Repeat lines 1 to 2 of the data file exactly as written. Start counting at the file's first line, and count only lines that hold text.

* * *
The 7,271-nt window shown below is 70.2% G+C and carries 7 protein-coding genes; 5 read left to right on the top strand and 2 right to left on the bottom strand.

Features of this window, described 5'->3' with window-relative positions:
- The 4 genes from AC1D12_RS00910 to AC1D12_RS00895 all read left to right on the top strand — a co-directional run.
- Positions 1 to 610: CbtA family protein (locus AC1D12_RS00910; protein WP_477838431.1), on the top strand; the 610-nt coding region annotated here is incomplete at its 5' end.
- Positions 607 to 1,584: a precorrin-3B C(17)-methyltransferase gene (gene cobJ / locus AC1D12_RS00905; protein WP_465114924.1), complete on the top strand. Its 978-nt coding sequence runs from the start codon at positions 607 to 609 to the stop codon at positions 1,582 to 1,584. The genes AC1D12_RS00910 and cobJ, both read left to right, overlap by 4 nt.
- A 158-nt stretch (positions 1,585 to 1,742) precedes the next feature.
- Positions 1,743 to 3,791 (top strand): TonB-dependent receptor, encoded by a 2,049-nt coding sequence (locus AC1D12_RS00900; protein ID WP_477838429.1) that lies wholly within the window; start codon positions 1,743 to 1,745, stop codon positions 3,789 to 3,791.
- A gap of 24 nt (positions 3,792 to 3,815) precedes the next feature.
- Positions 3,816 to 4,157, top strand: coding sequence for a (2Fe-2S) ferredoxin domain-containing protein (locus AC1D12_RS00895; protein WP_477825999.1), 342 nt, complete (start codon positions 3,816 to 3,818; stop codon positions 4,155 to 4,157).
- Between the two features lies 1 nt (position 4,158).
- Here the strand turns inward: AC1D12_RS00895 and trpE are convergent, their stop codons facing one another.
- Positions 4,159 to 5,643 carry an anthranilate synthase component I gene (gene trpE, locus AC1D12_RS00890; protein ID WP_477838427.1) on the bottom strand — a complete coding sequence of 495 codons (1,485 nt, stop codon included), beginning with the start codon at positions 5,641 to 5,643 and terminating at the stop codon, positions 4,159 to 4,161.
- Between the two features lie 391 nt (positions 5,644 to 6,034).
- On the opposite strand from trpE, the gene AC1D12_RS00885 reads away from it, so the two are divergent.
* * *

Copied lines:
The 7,271-nt window shown below is 70.2% G+C and carries 7 protein-coding genes; 5 read left to right on the top strand and 2 right to left on the bottom strand.

Features of this window, described 5'->3' with window-relative positions: